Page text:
Texas A&M-based World Coffee Research and the Obama administration today unveiled one the world’s most ambitious and collaborative responses to leaf rust (la roya) to date, a nearly $5 million Global Development Alliance initiative to assist smallholder farmers and the entire Central American coffee market.
Part of the United States Agency for International Development’s (USAID) Feed the Future project, the initiative will be led by WCR, which is partnering with development institutions in Costa Rica, Honduras, Guatemala, Panama, Dominican Republic and Jamaica (PROMECAFE), and the Tropical Agricultural Research and Higher Education Center (CATIE).
While the project will directly benefit smallholders throughout Central America, the Caribbean and Peru, the impact is likely to spread throughout the coffee growing world by creating a public/private model for a pipeline of pest-resistant, higher-yielding and higher-quality varieties, while also monitoring market factors to determine the long-term viability of smallholder farming.
“By partnering with innovators from College Station to Colombia, we can promote broad-based economic growth for the world’s most vulnerable people,” USAID Administrator Rajiv Shah said today. “Fighting epidemics like coffee rust empower entrepreneurs and create sustainable livelihoods for families – helping entire communities become self-sufficient.”
WCR Executive Director Tim Schilling says the GDA is in response to the “double whammy” of leaf rust and price volatility that have hurt Central American producers since the disease outbreak in 2012. Project partner PROMECAFE says production is currently down 20 percent throughout Central America from 2011.
“Central America must shoot for the higher end of the market and this GDA will allow that to happen by providing high quality, rust resistant varieties tailored for specific eco-geographic zones,” Schilling said.
In addition to the research and field work in Central America, two post-doctorate coffee biotechnologists will be working in College Station under the direction of Martin Dickman in the College of Agricultural Life Sciences, and “bio-control” research will be carried out at the Federal University of Viçosa in Brazil and Kew Gardens in London.
“This multi-stakeholder initiative creates essential linkages between industry, research institutions and NGOs to provide coffee farming families with more tools and greater capacity to confront a growing number of threats to their coffee and their livelihoods,” said Lindsey Bolger, a WCR Chairperson and vice president of coffee sourcing at Keurig Green Mountain. “By engaging with WCR, coffee roasting companies like Keurig Green Mountain can leverage their interest in ensuring a long-term supply of high quality coffee while helping to address the immediate needs of coffee producing families and communities.”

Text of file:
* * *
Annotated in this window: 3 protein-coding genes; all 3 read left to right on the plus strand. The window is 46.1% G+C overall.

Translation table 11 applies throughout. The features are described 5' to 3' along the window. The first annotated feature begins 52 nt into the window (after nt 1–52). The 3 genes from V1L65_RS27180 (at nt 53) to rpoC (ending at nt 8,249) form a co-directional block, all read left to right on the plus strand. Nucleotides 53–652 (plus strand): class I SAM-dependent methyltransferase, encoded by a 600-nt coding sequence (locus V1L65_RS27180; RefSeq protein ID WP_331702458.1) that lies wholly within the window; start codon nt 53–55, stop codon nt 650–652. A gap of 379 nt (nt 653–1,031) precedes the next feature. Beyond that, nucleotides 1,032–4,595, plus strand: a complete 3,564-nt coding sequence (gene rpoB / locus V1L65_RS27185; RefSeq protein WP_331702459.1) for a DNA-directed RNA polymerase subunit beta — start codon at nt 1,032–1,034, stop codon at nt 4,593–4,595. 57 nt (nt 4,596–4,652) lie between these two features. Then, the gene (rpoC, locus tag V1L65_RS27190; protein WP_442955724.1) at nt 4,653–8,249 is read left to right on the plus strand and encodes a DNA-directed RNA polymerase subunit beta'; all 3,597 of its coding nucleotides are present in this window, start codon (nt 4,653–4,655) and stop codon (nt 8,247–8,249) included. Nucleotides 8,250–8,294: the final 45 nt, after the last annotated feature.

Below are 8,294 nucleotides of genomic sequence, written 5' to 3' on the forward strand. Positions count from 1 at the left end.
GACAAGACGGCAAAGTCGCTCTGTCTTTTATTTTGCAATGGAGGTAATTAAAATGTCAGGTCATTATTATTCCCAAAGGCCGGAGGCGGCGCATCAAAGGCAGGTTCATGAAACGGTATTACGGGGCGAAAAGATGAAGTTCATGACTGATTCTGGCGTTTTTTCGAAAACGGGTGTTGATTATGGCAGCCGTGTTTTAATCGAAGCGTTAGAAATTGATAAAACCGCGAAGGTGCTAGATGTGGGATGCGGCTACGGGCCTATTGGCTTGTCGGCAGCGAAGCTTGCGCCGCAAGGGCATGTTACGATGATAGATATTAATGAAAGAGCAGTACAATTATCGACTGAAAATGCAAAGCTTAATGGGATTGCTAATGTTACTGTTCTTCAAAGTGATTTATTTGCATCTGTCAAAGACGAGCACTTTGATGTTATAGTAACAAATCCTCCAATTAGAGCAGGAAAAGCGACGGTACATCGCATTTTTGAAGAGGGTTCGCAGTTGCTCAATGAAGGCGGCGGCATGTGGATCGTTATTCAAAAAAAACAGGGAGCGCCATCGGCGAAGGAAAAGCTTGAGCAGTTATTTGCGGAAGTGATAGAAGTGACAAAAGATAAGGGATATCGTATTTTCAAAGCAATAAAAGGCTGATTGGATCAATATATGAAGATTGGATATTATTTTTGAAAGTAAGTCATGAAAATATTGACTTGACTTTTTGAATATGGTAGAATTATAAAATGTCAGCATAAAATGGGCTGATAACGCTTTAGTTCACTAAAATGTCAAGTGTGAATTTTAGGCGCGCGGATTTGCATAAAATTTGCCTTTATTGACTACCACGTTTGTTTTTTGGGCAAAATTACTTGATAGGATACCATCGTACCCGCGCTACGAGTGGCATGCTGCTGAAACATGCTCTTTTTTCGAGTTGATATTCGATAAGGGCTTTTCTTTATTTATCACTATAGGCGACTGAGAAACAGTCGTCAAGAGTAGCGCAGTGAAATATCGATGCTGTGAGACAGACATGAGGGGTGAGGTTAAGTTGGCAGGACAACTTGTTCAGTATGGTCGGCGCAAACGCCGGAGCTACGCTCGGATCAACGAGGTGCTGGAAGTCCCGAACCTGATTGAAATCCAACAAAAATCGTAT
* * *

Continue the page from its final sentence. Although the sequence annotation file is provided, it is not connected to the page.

WCR has outlined five priorities for the project, all of which respond to the idea that Central America should be “a major supplier of top drawer coffees for the most discriminating and lucrative markets.” They are:
- Assist producers in making the best investment decisions in varietals for plantation renovation.
- Assist the private and public sectors in multiplying the best varietals and in making them available to producers.
- Track this coffee production trend data, including socio-economic variables for producers, and provide a comprehensive analysis of the viability of smallholder farming in Central America.
- Create a pipeline of readily available, high-quality, pest-resistant genetic material to advance the best varieties to farmer evaluation and eventual commercialization.
- Support a multi-stakeholder effort to create a high-tech breeding program to provide the highest level of quality-tailored, adapted, climate resilient, and pest resistant ‘breeding’ blocks.